Tyler (Connecticut): Someone who was in the Top Ten not too long ago was Dom Nunez, who has struggled in back to back years at Hartford, do you still see any tools that make him jump out as a Top 30 Prospect or anyway he can adjust to at least be a big league back-up?
Tracy Ringolsby: Dom is a quality receiver, but has to show some offensive ability to get back into the picture.
Bryan (Illinois): Which of the Colorado catching prospects have the best chance of contributing at the major league level?
Tracy Ringolsby: Let's just say the catching situation is a concern in Colorado, but then it is most places. Face it, when Yaider Molina, who is on the downward side of his career, remains at the top of the list of MLB catchers it underscores the trouble teams have had developing players at that position.
Tyler (Connecticut): Everyone talks about the tremendous middle infield depth the Rockies have but at the upper levels of the minors there’s a lot at first base too when it comes to Top 30 Prospects. Where do you see Roberto Ramos, Brian Mundell, and Tyler Nevin starting this year, and with the Daniel Murphy signing along with having Ian Desmond does Ryan McMahon start in the majors?
Tracy Ringolsby: McMahon will be int he mix at second base. Desmond will be in center field or left field. As for the three prospects, Nevin is the one with the biggest upside. He figures to make the move to Double-A, at least, with the others filling in around him. He had an eye-opening Arizona Fall League, underscoring the potential Rockies scout saw. It was a matter of staying in the lineup.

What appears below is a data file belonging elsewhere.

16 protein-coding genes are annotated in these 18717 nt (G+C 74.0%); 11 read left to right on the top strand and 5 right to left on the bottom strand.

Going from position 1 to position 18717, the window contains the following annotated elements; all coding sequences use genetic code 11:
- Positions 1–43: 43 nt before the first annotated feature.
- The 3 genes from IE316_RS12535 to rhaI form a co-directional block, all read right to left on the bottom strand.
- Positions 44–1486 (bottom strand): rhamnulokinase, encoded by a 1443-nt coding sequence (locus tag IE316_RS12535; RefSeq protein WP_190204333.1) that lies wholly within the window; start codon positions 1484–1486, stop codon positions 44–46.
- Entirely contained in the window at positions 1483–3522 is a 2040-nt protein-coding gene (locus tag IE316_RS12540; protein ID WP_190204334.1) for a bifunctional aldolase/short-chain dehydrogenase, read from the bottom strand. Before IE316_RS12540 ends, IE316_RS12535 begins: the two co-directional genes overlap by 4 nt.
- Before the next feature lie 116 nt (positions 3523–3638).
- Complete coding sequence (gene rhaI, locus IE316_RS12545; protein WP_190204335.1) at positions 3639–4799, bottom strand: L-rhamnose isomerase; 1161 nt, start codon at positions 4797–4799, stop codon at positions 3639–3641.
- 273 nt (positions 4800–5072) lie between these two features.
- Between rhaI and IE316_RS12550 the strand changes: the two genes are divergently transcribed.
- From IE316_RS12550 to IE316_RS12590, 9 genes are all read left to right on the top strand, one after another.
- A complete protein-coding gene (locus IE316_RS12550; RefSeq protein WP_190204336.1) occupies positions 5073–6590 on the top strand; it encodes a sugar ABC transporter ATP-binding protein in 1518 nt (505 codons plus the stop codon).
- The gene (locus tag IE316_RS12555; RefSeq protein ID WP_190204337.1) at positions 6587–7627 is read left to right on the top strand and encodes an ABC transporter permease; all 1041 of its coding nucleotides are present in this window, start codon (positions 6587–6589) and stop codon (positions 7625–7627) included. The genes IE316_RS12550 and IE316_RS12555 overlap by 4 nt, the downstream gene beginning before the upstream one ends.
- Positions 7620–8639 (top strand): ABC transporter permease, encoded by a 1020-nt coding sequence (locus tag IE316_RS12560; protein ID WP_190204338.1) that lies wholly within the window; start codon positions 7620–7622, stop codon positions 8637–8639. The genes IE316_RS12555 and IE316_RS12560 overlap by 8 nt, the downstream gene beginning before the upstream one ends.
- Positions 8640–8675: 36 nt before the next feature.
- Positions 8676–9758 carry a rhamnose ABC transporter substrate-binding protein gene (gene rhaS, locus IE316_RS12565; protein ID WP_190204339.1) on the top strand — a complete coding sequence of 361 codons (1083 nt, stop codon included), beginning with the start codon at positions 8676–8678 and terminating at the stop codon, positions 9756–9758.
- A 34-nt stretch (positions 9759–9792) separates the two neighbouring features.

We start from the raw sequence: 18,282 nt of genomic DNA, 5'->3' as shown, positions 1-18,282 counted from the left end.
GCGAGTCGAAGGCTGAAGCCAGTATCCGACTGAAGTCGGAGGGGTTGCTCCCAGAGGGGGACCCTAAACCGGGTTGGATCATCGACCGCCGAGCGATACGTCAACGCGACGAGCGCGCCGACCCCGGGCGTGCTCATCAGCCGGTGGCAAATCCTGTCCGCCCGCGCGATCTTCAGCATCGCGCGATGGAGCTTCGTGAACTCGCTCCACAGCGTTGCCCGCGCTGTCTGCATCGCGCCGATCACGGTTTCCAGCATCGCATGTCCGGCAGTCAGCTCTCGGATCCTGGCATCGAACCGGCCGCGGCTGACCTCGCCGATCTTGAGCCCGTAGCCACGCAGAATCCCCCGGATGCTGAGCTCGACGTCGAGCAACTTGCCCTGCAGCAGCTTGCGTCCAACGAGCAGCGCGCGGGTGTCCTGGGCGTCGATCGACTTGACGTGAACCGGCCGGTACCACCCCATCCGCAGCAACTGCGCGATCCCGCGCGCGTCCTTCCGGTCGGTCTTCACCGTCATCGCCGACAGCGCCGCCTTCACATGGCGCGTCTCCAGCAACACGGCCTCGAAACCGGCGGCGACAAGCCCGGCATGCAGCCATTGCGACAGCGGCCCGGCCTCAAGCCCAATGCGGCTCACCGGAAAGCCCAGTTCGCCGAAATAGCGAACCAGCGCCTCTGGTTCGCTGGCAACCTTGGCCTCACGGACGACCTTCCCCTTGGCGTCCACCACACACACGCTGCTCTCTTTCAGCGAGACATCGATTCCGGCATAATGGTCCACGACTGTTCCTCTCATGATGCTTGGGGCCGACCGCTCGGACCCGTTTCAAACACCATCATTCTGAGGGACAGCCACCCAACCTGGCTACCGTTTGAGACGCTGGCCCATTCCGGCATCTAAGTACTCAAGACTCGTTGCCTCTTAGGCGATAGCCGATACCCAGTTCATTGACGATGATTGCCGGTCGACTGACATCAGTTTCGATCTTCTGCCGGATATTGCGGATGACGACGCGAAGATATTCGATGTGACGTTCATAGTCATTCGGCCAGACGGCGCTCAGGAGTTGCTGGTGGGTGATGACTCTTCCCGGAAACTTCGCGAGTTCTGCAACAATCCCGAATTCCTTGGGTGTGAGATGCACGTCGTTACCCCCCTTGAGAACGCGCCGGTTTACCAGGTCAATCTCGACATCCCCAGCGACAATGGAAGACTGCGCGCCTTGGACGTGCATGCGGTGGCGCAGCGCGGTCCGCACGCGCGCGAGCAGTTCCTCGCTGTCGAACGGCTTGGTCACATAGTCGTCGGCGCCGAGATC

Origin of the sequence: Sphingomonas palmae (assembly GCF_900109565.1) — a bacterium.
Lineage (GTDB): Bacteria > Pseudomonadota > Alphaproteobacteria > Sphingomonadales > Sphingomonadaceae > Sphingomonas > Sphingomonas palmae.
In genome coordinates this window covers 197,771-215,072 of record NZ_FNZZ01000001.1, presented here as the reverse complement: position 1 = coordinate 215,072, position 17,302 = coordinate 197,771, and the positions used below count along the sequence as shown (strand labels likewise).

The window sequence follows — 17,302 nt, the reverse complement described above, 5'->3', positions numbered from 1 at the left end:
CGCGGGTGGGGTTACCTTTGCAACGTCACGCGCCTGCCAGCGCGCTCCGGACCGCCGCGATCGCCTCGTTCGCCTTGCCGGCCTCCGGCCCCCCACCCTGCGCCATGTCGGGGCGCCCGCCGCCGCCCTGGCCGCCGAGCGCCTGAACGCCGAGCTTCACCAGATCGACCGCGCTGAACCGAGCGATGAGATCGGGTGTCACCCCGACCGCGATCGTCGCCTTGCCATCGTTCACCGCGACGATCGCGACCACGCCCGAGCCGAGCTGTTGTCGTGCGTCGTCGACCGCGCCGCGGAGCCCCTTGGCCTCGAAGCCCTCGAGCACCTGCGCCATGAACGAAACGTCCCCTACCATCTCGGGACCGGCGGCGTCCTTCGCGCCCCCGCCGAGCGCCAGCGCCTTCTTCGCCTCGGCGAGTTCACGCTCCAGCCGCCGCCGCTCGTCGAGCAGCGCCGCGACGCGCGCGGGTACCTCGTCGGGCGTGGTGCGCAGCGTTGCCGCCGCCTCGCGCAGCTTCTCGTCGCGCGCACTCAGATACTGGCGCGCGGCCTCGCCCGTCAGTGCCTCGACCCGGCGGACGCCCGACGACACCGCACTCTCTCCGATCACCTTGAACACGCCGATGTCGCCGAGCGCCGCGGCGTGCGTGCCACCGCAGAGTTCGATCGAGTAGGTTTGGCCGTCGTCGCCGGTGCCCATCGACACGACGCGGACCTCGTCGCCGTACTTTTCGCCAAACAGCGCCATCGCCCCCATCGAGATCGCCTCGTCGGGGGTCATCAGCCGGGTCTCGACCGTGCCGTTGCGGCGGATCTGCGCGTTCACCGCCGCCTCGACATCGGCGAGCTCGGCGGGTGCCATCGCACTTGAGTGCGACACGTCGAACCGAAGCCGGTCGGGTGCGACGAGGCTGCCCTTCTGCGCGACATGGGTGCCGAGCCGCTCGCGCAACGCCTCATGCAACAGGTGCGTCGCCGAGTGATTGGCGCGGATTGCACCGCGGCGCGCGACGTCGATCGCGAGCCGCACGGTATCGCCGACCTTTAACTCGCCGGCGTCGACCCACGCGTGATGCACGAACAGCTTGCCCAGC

oneforthree (SF): What do you make of Ryan Feltner's debut? Even as a college pitcher in the Pioneer League, his stat line looks impressive - particularly the sudden lack of walks. Has something clicked, or is there more to the story?
Tracy Ringolsby: There was nothing to dislike about his pro debut. It will be interesting to watch as his workload expands. The Rockies are going to give him a long look as a starter.
Lamar (Texas): Any thoughts on Tommy Doyle moving on up the ranks? Like him at UVA but haven’t seen any news lately
Tracy Ringolsby: Doyle was a bright spot at Low-A Ashville last year. Ignoring the hitter-friendly enviornment, he was a factor as the Tourists' closer. He has the fastball and imposing size to move up the ladder.
Bob (CO): The Welker writeup is quite bullish. His HR total for the Cal was nothing special. What makes you think he can be a middle of the order, impact bat?
Tracy Ringolsby: He has the bat speed. He's a high school draft, making the moves up the ladder. He is hitting for average and has strength. I see him as one of those many players who gets better each step of the way. Nolan Areando's highest home run total in the minor leagues? 20. In 1,695 minor league at-bats he hit 49 home runs.
Brodie (Orange County): What is the outlook on David Hill? Is he healthy? I know he came back from Thoracic Outlet Surgery. What is the outlook moving forward? Is he still a Prospect? A future Big Leaguer?
Tracy Ringolsby: He remain a prospect. This will be a season for him to get back on the mound and re-establish where he belongs in the pecking order.